Heroes' Day: The spirit of the Unknown Soldier is still alive
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Once again, today we celebrate our national heroes, people who paid the ultimate sacrifice in the service of their nation and people.
The country’s recognised heroes might be few in numbers but they represent many unsung heroes as is the case of the tomb of the Unknown Soldier at the National Heroes’ Mausoleum next to Amahoro National Stadium in Remera.
The Unknown Soldier is a powerful epitome of true sacrifice. It represents the thousands of young men and women who laid down their lives in the quest to liberate this country. They are people who never lived to witness the results of their struggle.
The new Rwanda, where equity is the buzz word, where merit dislodged nepotism and favouratism came on the backs of those young souls.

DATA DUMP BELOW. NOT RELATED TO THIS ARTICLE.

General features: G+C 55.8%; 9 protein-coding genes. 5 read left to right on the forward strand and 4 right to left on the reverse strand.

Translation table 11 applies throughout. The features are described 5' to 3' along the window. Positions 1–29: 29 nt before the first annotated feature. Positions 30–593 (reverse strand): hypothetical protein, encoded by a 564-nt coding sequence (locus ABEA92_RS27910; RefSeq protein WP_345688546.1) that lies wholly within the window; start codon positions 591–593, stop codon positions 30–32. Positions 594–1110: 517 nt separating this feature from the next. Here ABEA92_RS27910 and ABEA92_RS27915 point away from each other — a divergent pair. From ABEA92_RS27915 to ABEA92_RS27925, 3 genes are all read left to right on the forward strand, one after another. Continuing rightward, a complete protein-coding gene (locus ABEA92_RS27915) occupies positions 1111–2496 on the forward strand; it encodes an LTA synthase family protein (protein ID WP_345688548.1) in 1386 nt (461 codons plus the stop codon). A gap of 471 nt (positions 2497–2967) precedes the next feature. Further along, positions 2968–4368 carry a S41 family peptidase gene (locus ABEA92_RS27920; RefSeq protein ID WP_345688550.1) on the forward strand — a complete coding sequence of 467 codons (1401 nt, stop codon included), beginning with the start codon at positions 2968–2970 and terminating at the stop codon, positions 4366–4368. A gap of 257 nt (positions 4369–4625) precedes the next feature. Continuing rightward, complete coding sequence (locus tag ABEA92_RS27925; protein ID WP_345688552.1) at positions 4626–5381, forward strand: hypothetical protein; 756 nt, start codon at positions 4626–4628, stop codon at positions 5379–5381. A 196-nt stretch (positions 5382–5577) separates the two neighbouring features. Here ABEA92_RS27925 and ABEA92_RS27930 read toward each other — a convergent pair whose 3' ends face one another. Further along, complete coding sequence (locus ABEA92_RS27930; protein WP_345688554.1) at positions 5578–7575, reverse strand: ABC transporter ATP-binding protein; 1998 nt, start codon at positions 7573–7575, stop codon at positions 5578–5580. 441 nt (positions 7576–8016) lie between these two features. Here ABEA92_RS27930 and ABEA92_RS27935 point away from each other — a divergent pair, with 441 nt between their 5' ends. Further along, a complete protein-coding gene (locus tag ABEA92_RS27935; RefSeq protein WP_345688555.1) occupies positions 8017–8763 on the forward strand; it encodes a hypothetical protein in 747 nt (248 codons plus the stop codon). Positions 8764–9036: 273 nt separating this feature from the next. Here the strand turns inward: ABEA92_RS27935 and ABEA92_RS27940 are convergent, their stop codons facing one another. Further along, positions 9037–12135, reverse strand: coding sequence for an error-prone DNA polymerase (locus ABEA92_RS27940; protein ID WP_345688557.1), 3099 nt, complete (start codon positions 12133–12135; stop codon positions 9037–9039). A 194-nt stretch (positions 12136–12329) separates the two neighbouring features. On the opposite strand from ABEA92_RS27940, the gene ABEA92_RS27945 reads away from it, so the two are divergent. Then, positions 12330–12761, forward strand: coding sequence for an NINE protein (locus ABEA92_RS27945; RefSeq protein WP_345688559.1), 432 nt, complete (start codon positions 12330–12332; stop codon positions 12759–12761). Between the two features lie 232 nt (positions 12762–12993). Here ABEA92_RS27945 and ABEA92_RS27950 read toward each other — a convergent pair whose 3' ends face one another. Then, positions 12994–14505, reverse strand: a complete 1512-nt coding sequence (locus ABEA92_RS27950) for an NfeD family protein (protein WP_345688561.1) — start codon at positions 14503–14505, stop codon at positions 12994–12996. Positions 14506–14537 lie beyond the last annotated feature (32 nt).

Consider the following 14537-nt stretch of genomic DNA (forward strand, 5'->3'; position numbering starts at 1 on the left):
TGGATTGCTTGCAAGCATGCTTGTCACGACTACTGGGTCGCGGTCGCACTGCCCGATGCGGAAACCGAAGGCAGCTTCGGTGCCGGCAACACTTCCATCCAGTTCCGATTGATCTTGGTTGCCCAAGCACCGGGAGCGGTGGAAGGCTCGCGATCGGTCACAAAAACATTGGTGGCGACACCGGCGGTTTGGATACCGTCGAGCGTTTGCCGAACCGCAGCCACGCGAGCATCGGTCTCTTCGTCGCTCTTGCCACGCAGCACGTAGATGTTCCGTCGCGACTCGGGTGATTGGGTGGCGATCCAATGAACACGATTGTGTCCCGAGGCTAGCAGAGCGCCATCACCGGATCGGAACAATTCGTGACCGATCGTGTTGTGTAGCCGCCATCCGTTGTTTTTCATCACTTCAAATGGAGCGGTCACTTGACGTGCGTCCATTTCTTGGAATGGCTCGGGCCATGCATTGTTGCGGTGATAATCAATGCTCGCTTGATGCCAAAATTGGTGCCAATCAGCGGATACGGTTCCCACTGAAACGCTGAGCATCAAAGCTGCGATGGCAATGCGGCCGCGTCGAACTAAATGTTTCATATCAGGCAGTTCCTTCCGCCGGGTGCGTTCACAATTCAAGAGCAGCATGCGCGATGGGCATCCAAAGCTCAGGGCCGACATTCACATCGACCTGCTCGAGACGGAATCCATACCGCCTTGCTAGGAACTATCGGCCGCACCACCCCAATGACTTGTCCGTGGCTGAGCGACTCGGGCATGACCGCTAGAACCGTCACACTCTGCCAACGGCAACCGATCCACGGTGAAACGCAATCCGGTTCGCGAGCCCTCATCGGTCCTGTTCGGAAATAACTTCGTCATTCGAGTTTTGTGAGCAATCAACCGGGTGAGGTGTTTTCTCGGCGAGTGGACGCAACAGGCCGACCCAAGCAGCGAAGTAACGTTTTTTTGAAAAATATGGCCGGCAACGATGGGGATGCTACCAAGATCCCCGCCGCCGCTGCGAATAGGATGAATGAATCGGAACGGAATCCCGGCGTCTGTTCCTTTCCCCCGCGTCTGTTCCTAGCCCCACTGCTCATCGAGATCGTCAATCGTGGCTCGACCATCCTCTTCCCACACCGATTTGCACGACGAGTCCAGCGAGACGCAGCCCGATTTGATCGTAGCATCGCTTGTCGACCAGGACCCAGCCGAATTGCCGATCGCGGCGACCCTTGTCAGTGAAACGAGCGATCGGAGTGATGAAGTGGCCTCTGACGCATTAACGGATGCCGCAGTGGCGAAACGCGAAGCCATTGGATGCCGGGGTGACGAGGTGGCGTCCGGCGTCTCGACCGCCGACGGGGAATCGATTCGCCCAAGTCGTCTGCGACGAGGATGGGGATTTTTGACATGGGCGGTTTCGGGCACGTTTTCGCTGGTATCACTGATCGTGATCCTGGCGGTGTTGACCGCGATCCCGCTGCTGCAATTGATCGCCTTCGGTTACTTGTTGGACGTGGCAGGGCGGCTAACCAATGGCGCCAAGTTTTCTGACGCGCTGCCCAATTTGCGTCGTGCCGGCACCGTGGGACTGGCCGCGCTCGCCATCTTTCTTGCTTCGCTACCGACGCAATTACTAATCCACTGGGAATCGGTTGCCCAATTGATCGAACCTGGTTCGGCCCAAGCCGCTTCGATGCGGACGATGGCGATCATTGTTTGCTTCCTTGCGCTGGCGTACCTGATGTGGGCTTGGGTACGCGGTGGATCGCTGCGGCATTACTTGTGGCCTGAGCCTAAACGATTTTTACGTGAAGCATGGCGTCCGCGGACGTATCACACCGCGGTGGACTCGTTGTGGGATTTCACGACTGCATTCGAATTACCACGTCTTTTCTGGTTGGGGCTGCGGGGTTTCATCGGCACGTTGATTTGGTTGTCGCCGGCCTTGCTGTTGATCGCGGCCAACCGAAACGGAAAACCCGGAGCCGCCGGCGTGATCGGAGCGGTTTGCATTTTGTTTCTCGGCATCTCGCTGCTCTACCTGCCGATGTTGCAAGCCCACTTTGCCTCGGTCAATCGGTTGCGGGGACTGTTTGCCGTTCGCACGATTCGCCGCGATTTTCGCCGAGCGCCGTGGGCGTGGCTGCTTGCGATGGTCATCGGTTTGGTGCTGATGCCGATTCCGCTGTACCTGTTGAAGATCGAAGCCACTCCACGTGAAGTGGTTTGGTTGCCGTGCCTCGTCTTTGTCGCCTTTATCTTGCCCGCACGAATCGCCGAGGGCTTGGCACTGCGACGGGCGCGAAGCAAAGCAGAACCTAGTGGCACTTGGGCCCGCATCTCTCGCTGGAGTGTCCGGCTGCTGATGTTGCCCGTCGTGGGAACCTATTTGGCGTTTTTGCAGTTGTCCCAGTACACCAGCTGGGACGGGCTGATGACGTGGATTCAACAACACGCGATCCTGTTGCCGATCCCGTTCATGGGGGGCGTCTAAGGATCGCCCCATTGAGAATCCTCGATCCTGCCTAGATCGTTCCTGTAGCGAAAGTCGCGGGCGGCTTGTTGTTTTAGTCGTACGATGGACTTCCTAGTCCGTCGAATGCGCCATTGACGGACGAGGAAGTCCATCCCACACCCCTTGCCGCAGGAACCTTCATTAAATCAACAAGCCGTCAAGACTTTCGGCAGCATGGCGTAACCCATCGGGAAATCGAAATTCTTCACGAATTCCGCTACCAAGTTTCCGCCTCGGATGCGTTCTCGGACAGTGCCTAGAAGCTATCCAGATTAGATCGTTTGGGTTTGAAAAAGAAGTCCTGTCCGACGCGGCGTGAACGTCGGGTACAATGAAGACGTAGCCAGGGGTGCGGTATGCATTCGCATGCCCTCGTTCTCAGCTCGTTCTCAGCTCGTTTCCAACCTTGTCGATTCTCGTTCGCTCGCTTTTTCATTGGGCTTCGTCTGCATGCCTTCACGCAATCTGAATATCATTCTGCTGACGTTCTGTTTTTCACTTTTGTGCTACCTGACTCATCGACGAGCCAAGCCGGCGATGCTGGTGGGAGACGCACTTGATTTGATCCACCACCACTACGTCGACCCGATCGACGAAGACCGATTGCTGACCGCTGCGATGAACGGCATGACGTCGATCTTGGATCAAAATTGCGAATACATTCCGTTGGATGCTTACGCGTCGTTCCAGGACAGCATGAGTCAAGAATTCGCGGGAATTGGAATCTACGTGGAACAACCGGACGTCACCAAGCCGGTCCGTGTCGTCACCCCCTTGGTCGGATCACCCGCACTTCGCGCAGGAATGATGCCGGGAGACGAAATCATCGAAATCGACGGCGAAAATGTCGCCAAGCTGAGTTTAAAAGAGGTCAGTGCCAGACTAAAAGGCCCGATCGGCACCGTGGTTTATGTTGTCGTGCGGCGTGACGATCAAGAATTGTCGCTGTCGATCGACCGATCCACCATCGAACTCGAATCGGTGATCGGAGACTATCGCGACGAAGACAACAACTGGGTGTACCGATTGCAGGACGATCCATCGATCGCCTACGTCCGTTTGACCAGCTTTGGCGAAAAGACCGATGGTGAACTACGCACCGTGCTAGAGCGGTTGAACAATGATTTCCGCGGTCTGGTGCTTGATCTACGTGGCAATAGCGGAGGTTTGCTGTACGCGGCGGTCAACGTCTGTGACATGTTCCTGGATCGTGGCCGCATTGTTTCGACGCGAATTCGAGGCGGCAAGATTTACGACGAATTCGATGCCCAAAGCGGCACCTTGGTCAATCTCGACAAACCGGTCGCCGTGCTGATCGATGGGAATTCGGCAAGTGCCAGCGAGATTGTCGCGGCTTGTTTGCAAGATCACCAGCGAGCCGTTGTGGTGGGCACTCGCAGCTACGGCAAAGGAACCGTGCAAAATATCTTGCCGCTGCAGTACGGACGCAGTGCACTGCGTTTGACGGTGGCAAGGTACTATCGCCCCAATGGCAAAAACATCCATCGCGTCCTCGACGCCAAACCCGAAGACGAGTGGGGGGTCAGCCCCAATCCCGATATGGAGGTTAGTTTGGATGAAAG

Many a times when we celebrate our heroes, the famous ones are the ones who come to mind. Stories of their sacrifices and deeds inundate our media, but the Unknown Soldier hardly gets a mention.
This is time to change that narrative; the Unknown Soldier needs to be feted, his exploits need to be brought to the fore to serve as an example for the next generation of heroes.
The Rwanda Defence Forces has a department in charge of compiling military history; maybe it is time to begin putting it in the public domain. Many people usually put a look of disbelief on their faces when they get snippets of the audacious exploits by the men in uniform, before, during and after the Genocide.
These are stories that need to be told in order to remove the Unknown Soldier out of oblivion and into posterity. As we celebrate Heroes Day, his name should be on our lips as we have much to be grateful about.